Thursday, June 08, 2006

Opening night at Grendel

Our seats just happened to be on opening night, thanks to the last-minute computer glitches and rescheduling, so JW and I went to see the big world premiere of the Julie Taymor/Elliot Goldenthal behemoth tonight.

I have gone from excited to scared to doomsday about this production, and that was before I sat down in my seats. Hearing about all the problems and hearing no consensus whatsoever from those who saw it in previews, I just tried to be hopeful yet realistic. When it was all over I was mostly just frustrated.

There is so much skill involved here. There are gorgeous moments throughout, as one would expect, I assume, from Julie Taymor. My only familiarity with her work is through the movie Titus which, if memory serves, is high camp as much as anything.... But Grendel's supposed to be the real thing, right?

Well, yes and no. One of the main conceits of the show is that we are viewing the world through the lens of a monster, as he is our narrator. And yet, the world he comes from is so beyond grotesque it's just a plain eyesore. His mother is represented as this massive tree-puppet with pendulous breasts, along with two or three other unidentified tree-people puppets (seriously, who the hell were those guys?), and their scenes are such an assault on the senses I was always a bit relieved when the long-haired maidens came on to dance again. Is self-hatred what all this hideousness is about? Envy? Perhaps...but god, those puppets were ugly. I wondered what would've happened if the lens were focused a bit differently; if there was something odd-looking about the villagers, and Grendel's folks looked less cretinous. Would we have identified differently? Or at all?

Oh, but the world of the Grendel isn't supposed to be pretty, you say. I know, I know, and I told myself that constantly, whenever I'd have a moment of doubt about what was going on least during the first act. During the first act I was on the verge of being won over. Eric Owens is a marvelous singer and he's got one of the hardest, biggest roles he will probably ever sing here. He does a splendid job. He's quite persuasive. And the first act is full of other persuasive moments as well. The choreography is most engaging here, and there are countless visual spectacles that dazzle...full of projections and sharp lighting and just plain old-fashioned great staging. Even the silly dragon scene with Denyce Graves got a chuckle out of me. Although by the time it was over I wasn't convinced she was diva enough for that role. Or singer enough.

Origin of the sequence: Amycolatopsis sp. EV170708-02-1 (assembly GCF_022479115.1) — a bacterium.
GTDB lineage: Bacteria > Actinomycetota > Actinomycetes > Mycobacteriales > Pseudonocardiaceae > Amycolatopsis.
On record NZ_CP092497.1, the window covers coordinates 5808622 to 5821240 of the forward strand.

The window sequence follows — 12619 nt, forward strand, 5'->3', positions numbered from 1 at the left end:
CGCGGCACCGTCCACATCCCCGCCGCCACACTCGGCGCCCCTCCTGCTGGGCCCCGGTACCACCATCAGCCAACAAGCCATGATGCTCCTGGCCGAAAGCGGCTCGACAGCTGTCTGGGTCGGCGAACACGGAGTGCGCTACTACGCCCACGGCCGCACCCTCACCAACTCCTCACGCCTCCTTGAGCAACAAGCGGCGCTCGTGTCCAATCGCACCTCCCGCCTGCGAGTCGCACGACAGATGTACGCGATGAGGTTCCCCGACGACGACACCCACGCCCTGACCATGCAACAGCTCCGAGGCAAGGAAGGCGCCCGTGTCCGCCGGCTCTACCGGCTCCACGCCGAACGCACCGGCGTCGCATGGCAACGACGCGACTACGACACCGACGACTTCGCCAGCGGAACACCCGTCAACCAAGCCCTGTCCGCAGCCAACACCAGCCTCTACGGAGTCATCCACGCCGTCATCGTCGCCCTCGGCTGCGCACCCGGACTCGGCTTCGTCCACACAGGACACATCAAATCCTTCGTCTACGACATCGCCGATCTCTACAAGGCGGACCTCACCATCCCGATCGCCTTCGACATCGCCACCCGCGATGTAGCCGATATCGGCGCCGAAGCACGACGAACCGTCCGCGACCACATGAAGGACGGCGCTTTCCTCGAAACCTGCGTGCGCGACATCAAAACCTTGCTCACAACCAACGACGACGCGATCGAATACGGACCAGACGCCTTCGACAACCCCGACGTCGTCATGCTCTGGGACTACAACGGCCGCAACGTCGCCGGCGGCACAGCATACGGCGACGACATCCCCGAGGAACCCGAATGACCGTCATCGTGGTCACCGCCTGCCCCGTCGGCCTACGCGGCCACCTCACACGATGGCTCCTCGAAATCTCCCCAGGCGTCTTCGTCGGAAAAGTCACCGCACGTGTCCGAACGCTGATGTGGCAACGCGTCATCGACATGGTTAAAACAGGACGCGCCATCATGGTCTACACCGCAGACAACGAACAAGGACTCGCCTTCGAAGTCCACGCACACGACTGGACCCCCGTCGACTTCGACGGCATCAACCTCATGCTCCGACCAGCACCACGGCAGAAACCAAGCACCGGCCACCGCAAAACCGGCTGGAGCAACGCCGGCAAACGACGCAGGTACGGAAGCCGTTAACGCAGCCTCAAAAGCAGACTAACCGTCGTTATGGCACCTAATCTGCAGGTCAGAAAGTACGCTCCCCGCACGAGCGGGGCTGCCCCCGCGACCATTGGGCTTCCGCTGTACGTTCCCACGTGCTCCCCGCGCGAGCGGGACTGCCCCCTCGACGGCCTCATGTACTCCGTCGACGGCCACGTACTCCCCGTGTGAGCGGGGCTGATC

JW suggested it was the music's fault, not hers. He's the expert there. I was never overwhelmed by the music, although I did enjoy passages. The writing for Grendel and his Shadows tended to make me prick up my ears the most. Goldenthal complemented Owens by giving him a bit of a chorus with a small group of "Shadows", who served as his dark side, his subconscious, his romantic self, etc. It's a conceit with a lot of potential -- potential I felt was unfulfilled....

But we'll get to that in a minute. I'm getting ahead of myself. So Act I ended and JW and I rushed for our ritual Diet Pepsis and brownie (we split one -- we're disciplined that way), and I could tell he was not happy. I was surprisingly feeling good about the whole experience. I had my misgivings, but there was enough razzle-dazzle and just the right suggestion of substance to make me think this might not be so bad after all. I told him it felt big, weighty, and ambitious -- and it did.

And then Act II started. It started with this clumsy, flat-footed comic scene that broke the narrative convention the show established. And Grendel acknowledged this break with a laugh line. That got laughs. But it wasn't funny. It was just confusing. Oh, well, actually, it was funny, but only because Grendel used the phrase "shit-ass" and the phrase "shit-ass" is funny, right? Of course it is; I just typed it twice and I'll bet you giggled, or at least smiled, both times you read it. But let me explain to you what happened in this scene. Grendel, our narrator, who has spent the whole show being the only person speaking/singing in modern English, plays a scene with a warrior who vows to fight him. The warrior is suddenly, inexplicably, also speaking in modern English. This is after we've spent the entire first act being told that NO ONE BUT GRENDEL speaks in modern English. Then, to explain it all, Grendel says "this shit-ass scene was his idea." WHAT??? DID YOU HAVE A CONVERSATION WITH HIM BEFORE IT STARTED? IF SO, WHY??? AND SINCE WHEN IS ACKNOWLEDGING THIS IS A PIECE OF THEATER A PART OF THIS SHOW? OKAY, FINE, SO THERE WAS THAT ONE LINE DENYCE GRAVES HAD IN ACT ONE BUT THAT WAS AN OBLIQUE REFERENCE AT BEST. YOU CAN'T DO THIS!! YOU CAN'T! AND THIS SCENE ISN'T FUNNY. NO MATTER HOW MANY PIECES OF FRUIT YOU THROW. IT'S NOT FUNNY. GO AHEAD! DO THAT LITTLE DANCE TO GET A FEW MORE EASY LAUGHS, BUT IT'S NOT FUNNY.